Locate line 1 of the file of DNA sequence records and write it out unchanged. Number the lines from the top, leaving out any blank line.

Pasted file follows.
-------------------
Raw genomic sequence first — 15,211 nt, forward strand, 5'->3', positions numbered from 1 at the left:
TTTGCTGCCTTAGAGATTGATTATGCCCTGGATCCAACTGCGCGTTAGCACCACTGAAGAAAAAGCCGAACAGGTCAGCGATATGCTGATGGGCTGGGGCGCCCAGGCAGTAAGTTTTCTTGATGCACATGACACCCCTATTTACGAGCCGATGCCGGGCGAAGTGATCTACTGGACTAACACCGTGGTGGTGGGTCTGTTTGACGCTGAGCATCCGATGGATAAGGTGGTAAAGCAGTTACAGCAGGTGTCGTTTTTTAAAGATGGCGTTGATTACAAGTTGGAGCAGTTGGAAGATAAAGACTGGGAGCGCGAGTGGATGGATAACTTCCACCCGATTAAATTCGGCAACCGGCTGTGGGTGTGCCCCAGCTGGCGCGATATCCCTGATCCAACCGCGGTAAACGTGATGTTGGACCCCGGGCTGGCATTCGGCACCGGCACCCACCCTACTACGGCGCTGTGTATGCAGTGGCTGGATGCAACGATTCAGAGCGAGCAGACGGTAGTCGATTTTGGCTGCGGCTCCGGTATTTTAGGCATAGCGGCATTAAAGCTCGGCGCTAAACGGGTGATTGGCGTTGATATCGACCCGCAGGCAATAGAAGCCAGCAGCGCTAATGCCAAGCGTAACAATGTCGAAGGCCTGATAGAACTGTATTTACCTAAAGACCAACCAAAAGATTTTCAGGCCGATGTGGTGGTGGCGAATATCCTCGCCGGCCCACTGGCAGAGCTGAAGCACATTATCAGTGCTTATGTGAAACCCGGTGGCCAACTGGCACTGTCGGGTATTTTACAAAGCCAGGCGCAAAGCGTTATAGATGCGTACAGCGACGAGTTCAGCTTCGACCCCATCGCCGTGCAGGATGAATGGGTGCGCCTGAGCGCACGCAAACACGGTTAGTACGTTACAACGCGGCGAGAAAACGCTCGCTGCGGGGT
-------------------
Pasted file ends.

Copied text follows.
Raw genomic sequence first — 15,211 nt, forward strand, 5'->3', positions numbered from 1 at the left: